Automated writing assessment, Essay scoring, Linguistic features, Natural language processing, Student modelling, Text analysis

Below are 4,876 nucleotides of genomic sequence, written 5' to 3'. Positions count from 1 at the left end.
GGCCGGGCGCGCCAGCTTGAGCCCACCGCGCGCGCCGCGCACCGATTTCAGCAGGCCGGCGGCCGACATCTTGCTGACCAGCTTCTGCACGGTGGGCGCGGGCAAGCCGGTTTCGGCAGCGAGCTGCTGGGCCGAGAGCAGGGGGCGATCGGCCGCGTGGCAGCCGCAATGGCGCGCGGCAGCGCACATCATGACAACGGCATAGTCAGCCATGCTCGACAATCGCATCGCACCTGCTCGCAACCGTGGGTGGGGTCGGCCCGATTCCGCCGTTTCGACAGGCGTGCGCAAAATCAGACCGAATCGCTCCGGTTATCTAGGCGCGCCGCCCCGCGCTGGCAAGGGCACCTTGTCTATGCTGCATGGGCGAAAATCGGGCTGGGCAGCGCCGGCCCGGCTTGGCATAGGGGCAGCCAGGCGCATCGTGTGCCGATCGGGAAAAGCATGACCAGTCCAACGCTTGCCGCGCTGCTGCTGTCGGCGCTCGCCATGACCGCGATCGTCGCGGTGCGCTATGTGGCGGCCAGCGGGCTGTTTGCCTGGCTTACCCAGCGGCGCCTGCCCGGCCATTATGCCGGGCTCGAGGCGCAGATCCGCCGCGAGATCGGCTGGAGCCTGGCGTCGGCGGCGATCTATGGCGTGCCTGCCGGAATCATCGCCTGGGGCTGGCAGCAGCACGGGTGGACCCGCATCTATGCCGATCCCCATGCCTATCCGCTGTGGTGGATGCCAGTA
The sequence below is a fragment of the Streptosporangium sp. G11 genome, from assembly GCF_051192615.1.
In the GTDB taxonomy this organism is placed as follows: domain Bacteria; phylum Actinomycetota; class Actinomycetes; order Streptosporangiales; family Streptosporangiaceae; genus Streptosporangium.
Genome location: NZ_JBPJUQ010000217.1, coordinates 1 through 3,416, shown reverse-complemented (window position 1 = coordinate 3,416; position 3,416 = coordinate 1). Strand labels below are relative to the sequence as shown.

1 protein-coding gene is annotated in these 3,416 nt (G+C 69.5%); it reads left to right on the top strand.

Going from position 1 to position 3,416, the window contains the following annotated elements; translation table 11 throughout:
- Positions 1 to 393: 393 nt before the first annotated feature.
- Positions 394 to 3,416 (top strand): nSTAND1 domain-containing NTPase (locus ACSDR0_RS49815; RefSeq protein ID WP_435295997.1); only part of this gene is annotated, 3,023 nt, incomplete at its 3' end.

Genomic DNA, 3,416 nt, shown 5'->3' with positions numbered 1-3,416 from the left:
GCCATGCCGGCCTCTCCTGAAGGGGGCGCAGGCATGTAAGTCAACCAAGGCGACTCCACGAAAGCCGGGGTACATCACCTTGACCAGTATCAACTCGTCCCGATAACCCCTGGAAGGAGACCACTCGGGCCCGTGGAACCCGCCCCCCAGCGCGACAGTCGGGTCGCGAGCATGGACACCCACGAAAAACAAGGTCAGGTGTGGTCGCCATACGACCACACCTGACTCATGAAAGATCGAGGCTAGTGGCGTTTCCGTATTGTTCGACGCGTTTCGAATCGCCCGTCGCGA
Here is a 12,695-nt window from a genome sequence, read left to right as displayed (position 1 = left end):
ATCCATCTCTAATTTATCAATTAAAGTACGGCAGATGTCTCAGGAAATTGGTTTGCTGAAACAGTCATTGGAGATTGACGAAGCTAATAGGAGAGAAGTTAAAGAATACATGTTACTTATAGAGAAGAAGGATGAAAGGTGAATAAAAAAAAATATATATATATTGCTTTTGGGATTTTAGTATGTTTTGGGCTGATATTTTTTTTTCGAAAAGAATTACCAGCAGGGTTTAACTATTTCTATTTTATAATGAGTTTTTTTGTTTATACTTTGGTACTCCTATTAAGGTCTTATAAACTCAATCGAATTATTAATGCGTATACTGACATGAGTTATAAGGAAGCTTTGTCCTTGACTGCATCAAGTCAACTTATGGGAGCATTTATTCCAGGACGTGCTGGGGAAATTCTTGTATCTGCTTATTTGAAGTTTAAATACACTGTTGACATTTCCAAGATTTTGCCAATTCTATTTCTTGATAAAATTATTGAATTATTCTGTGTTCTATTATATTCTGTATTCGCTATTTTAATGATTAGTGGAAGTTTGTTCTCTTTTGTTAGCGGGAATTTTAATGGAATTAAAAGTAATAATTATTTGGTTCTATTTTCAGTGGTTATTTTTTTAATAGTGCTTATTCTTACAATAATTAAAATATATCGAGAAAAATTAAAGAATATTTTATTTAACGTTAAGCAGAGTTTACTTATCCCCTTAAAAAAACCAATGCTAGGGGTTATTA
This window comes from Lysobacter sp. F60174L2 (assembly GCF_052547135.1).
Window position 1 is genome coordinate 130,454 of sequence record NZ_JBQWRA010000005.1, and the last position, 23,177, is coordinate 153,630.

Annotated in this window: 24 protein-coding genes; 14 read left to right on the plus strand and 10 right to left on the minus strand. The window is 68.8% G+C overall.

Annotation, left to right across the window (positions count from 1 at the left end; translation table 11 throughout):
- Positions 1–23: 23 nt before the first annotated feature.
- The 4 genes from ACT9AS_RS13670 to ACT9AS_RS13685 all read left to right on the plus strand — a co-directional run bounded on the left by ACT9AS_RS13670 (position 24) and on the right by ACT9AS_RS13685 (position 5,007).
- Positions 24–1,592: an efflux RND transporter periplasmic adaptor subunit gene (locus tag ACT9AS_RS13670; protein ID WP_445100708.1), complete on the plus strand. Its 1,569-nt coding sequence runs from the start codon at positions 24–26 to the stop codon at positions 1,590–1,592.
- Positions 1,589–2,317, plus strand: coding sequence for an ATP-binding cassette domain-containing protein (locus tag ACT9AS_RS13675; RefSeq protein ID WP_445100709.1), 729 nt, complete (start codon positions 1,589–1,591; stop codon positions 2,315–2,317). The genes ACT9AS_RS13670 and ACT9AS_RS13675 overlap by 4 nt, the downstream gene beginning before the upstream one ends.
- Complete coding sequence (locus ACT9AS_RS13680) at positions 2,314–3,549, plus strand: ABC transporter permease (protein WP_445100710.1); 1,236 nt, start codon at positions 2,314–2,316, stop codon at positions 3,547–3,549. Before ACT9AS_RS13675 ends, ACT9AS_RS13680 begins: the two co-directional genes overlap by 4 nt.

Automatic essay scoring (AES) refers to the process of scoring free text responses to given prompts, considering human grader scores as the gold standard. Writing such essays is an essential component of many language and aptitude exams. Hence, AES became an active and established area of research, and there are many proprietary systems used in real life applications today. However, not much is known about which specific linguistic features are useful for prediction and how much of this is consistent across datasets. This article addresses that by exploring the role of various linguistic features in automatic essay scoring using two publicly available datasets of non-native English essays written in test taking scenarios. The linguistic properties are modeled by encoding lexical, syntactic, discourse and error types of learner language in the feature set. Predictive models are then developed using these features on both datasets and the most predictive features are compared. While the results show that the feature set used results in good predictive models with both datasets, the question ”what are the most predictive features?” has a different answer for each dataset.